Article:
And there are options for commuters not keen on driving. Laura Dudas, president of the Blackburn Community Association in Ottawa’s east end, says more drivers should look to public transit as a viable option in the daily commute. Many Blackburn residents are “using public transit as an alternative to sitting in traffic” and despite the frustrating delays and reroutes in Ottawa’s public transit during construction of the Confederation Line, there is a light at the end of the tunnel. Dudas herself takes public transit when the weather becomes too harsh to ride her motorcycle.
So does Ottawa have a commuter problem? Not really, according to Beltzner.
“Ottawa’s traffic congestion is nowhere near as bad as other cities,” he says, alluding to Toronto and Montreal as locations where gridlock is much worse. “Certainly, it’s taking longer than it used to, but show me a place where that doesn’t happen. What we need to think about is, how do we grow smart?”
We tested four different commutes, aiming to arrive at the National Arts Centre by 9 a.m. We did each drive twice, experimenting with departure times. The result? Leave early if you want to get to work on time.
Manotick — Watson’s Mill
Distance: 39 km
Estimated Time: 38 minutes
Day 1 Departure Time: 8:06 a.m.
Day 1 Arrival Time: 8:54 a.m.
Day 2 Departure Time: 7:58 a.m.
Day 2 Arrival Time: 8:56 a.m.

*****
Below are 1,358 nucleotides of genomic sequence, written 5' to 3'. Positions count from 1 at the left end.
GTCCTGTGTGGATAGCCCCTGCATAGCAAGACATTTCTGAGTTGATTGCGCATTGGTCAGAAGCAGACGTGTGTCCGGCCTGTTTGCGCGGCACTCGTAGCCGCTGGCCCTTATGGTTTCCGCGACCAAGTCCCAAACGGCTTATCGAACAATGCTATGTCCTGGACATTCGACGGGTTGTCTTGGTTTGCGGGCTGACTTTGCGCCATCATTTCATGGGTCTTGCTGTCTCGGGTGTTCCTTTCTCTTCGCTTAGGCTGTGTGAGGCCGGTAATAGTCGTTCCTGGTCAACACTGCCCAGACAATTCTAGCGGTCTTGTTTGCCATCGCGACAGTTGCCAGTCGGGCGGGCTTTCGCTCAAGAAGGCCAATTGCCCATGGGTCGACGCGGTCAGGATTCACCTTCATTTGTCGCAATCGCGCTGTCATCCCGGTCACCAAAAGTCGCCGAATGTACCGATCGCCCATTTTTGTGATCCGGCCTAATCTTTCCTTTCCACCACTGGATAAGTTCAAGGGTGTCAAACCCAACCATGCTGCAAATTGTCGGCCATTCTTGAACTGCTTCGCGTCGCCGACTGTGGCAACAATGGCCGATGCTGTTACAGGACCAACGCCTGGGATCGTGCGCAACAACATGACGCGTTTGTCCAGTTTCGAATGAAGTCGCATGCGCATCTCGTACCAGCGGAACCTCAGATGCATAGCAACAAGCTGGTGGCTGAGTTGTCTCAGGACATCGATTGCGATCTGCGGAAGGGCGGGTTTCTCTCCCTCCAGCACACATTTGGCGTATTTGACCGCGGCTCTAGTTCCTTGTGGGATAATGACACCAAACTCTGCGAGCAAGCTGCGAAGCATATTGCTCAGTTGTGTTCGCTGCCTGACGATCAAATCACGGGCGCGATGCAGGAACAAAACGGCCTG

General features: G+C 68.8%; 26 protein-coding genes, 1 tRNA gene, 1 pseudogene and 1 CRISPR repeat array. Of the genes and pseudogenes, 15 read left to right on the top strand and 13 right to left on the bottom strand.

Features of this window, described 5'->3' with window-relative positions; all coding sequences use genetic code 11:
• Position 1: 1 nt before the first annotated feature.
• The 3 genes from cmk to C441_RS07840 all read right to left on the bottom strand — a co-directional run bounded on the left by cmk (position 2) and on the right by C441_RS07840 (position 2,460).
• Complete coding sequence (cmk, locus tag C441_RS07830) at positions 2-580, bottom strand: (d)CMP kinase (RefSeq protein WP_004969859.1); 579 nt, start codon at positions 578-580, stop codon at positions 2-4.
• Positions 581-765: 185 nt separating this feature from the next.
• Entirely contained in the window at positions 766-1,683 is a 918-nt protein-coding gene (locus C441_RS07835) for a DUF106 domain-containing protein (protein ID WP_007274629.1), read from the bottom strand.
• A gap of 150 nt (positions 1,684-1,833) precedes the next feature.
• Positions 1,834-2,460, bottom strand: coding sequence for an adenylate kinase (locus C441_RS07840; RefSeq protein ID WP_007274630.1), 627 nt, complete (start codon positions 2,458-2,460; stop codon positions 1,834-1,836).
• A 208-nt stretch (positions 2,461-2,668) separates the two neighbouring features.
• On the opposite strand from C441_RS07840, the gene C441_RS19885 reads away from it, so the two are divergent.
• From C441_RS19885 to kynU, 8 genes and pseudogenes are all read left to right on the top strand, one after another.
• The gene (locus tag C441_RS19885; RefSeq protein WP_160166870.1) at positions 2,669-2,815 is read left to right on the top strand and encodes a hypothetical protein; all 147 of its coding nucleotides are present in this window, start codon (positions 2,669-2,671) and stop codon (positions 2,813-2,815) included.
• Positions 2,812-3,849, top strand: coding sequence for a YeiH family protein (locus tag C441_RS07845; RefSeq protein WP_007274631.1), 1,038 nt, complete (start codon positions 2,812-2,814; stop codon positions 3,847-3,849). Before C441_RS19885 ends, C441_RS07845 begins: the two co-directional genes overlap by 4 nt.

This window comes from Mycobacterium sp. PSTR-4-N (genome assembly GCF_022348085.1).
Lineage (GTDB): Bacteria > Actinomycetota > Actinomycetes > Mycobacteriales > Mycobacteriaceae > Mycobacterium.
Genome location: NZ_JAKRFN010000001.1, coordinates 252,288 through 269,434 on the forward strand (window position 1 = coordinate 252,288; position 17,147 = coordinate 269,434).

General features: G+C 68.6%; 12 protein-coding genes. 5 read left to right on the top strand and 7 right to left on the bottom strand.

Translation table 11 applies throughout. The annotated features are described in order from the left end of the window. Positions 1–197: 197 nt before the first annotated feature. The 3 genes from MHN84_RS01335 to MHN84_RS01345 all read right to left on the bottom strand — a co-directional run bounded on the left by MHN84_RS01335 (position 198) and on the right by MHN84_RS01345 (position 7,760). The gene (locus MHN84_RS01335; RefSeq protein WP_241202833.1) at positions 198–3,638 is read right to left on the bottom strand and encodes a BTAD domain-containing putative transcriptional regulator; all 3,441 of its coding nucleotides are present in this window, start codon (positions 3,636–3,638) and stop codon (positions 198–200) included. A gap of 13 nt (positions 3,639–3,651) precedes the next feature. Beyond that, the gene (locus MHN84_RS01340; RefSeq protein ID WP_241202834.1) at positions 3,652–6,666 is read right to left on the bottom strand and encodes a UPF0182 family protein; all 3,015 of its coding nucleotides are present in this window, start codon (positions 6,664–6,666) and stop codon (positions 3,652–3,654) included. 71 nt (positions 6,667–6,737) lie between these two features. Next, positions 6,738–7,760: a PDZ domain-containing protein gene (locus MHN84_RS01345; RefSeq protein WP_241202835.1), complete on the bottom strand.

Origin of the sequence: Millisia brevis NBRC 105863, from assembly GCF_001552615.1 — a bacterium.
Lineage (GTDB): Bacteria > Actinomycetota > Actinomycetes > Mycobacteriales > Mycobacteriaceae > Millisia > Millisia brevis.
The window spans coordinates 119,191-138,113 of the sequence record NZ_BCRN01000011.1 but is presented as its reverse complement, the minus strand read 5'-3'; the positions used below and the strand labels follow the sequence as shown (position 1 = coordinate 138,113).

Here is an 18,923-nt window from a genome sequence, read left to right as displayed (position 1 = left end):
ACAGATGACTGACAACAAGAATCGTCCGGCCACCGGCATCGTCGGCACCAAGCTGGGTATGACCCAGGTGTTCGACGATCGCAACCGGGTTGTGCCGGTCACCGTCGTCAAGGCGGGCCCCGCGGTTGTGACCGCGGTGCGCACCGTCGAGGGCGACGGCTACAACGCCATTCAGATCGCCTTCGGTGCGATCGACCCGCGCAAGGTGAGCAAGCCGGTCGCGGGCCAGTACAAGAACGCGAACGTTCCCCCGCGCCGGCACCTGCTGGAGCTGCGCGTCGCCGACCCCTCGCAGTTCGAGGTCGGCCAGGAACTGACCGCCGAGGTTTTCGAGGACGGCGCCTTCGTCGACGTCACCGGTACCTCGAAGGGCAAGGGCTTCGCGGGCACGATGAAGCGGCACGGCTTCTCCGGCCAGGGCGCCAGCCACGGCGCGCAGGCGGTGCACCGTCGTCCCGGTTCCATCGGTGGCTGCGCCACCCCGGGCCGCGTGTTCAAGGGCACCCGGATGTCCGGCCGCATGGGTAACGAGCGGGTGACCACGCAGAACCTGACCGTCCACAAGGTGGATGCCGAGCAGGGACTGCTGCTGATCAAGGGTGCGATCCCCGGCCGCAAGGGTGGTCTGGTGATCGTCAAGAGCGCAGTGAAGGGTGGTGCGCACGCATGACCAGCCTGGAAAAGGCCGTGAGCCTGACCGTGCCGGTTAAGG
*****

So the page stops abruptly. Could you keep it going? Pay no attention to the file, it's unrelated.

Actual Time: 50–60 minutes
Manotick residents are lucky enough to have three major routes to the downtown core: Highway 417, Riverside Drive, and Prince of Wales Drive. We chose the Riverside Drive route because Google Maps suggested it is the fastest during rush hour. In the outer areas, it wasn’t the most attractive commute. The road was flanked by empty fields, new housing developments, strip malls, and airport industrial buildings. But all was forgiven when we turned onto Colonel By Drive and were treated to the beauty of the frozen Rideau Canal shining in the morning sunlight.
On our first morning, we hopped into the BMW X4 we borrowed from Otto’s BMW and departed Manotick at 8:06. Traffic flowed smoothly along River Road, Earl Armstrong Drive, and Limebank Road on both mornings. On our first day, the only traffic we encountered was on Limebank Road between River and Hunt Club roads. We ended up arriving at the National Arts Centre at 8:54 a.m., 48 minutes after we left Manotick.
On our second day, the drive was more difficult. We set out at 7:58 a.m., but this time, traffic was slow all the way down Riverside Drive between Hunt Club and Hog’s Back roads. We arrived at the National Arts Centre at 8:56 a.m., a whole 58 minutes after leaving Manotick. This route is unpredictable, so we recommend that drivers give themselves at least a 10-minute cushion in the event of heavy traffic.
Wakefield — The Black Sheep Inn
Distance: 34 km
Estimated Time: 28 minutes
Day 1 Departure Time: 8:20 a.m.
Day 1 Arrival Time: 9 a.m.
Day 2 Departure Time: 8:10 a.m.
Day 2 Arrival Time: 8:40 a.m.
Actual Time: 30–40 minutes
We set out for our first drive at 8:20 a.m. on a snowy Monday and were pleasantly surprised to find the winding, picturesque Autoroute 5 Sud between Wakefield and Boulevard St-Raymond almost devoid of cars. In fact, the drive was completely uneventful until we reached downtown Gatineau — it was only when Autoroute 5 crossed Autoroute 50 that the roads started to get a little congested. This was largely due to the influx of cars heading into Ottawa from downtown Gatineau.